You are viewing our site as an Agent, Switch Your View:

Agent | Broker     Reset Filters to Default     Back to List

How to Write a Press Release

May 30 2012

Several months ago, I wrote an article that detailed the many reasons you should write press releases. However, I recently realized that I #failed in one important way – I left out how to write press releases. Today, I’m going to remedy that situation!

Example
Are you a visual learner? Here’s an example to help you picture all of this. Keep in mind that I’ll be talking about each of the components in more detail below.

3651 Screen Shot 2012 05 30 at 11.12.29 AM

Components
So, let’s break down a press release into its component parts.

1) Title/Headline
You’ll want to create a short, catchy title for your press release. While it should grab the reader’s attention, the meaning and subject matter of the release should still be 100% clear by reading it.

Some sources will tell you that the title of your press release should be in all capital letters; DON’T BELIEVE THEM. It’s perfectly acceptable - and in my personal opinion, preferable - to use standard title case (explained relatively well herehere).

2) Subtitle
Your subtitle will appear directly below the title of your release. It should be a very short summary of what the release will cover. How short is very short? I try to keep my subtitles below 150 characters.

Your subtitle may feel a little redundant to you. I can’t tell you how many times we receive press releases to publish on RET that don’t include subtitles. But this leaves those of us doing the publishing in the uncomfortable position of making up a subtitle to fill that space – and, to be safe, we end up with “News from [name of company here].” Now, I think you’ll agree, that’s far from an effective use of space and the company would be much better served by crafting a compelling subtitle that draws in the reader (think something along the lines of “Totally awesome company does this really exciting thing that will benefit you in X, Y, and Z big way!”).

3) Location and Date
Where and when is this press release being published?

I usually use this format: May 30, 2012 (Arroyo Grande, CA).

You don’t have to use the location where YOU are personally drafting the release; there may be another place where you have a presence that you’d prefer citing – for instance, many companies choose to use the location of their corporate headquarters.

4) Body of the Press Release
The first paragraph of your press release is arguably the most important part. Frankly, many people will read the first paragraph and stop there; it’s sad, but true, so important to keep in mind. In the first paragraph (probably the first sentence of the first paragraph), you’ll want to include a mention of your company. Immediately following this mention, you’ll want to include your website URL in parentheses.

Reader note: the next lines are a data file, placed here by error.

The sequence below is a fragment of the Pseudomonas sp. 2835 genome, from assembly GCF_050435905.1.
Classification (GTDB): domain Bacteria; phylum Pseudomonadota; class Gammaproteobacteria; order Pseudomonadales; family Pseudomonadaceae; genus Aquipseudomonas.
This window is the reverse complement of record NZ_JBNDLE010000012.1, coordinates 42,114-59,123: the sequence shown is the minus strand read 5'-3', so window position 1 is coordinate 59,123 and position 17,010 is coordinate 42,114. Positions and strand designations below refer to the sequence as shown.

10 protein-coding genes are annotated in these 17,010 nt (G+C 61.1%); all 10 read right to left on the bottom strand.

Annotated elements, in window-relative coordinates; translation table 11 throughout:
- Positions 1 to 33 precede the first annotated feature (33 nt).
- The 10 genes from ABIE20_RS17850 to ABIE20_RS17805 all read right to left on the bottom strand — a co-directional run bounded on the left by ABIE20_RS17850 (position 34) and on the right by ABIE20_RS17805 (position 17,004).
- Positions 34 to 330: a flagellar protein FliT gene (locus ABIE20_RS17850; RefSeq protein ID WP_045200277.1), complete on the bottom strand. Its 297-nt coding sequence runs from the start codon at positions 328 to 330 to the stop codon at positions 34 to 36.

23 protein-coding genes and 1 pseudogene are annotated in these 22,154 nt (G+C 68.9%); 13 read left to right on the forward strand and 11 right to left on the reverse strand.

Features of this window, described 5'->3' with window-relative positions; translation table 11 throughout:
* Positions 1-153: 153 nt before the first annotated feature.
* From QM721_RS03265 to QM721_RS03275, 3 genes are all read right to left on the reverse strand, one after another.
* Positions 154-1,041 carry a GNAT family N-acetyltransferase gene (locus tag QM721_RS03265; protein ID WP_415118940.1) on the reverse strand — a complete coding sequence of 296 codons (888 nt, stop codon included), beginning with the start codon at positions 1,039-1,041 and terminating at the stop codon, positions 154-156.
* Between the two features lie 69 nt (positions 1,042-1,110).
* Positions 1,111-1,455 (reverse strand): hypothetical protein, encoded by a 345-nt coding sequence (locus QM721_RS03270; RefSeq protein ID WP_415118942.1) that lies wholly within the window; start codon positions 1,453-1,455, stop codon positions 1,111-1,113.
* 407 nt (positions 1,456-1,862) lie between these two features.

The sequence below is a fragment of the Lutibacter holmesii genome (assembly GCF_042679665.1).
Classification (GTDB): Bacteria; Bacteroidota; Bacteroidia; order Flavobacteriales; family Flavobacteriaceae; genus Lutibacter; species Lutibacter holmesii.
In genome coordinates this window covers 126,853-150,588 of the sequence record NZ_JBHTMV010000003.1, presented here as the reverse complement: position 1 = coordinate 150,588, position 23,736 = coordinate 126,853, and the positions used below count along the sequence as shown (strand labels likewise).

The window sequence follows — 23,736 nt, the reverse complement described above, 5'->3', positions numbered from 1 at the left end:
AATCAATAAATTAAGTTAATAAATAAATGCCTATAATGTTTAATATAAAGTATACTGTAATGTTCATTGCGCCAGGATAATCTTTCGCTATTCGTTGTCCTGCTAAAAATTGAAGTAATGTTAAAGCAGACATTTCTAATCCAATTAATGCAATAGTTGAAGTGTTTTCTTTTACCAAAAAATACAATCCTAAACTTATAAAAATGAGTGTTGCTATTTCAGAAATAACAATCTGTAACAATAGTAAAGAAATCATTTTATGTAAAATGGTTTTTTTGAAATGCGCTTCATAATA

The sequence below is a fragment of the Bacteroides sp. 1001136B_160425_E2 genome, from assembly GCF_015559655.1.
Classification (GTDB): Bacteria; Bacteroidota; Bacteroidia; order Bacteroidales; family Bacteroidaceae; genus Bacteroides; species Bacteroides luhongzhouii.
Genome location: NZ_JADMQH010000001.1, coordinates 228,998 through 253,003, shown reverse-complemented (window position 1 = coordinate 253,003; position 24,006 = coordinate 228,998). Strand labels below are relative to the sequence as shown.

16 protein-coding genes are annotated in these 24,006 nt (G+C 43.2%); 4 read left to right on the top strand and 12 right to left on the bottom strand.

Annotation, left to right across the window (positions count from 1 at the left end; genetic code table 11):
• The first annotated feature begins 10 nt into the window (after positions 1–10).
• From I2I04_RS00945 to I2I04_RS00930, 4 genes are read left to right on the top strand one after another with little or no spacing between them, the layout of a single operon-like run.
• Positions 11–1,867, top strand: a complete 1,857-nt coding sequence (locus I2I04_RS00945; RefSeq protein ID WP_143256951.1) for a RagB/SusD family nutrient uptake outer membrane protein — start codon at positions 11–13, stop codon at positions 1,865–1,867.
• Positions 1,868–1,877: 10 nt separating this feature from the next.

For the remainder of the press release body, I like to follow an explanation-quote-explanation-quote pattern. This means that I’ll alternate a paragraph of explanation (like my first paragraph) with a paragraph made up of a quote. I repeat this pattern until I’ve covered all my key points. When you’re quoting someone, be sure to include their full name and title with the company.

Here are a few other tips for the body of the release:

  • Include images. Charts, graphs, and other informational images are very helpful.
  • Break up your text. Include subheadings, bulleted lists, numbered lists, and shorter paragraphs. Don’t just fall back on long, rambling paragraphs.

5) “About Us” Section
The last paragraph (before the “###” marking the end of the release, which we’ll talk about next) should be an “About Us” section. It’s a few sentences that provides a brief summary of who you are and what you do.

6) Conclusion
To indicate the end of the official press release, type: ###. Below the ###, you should include contact information for your company. This information probably will not get published on the Web but will be available to whomever receives the release.

Disclaimer
There may be a handful of “rules” for writing press releases, but much of what I’ve included here are simply recommendations based on my own approach. If you’re an experienced press release writer, there’s no need for you to reinvent the wheel – just keep doing what you’ve been doing if it’s working for you. We’d love for you to add your tips and tricks! And, if you disagree with any of my points, feel free to correct me; this is just my technique, but it is not the only technique.

Still feeling overwhelmed? We offer content creation services to help busy real estate companies. Email Melissa McHone ([email protected]) to learn more about our press release writing services.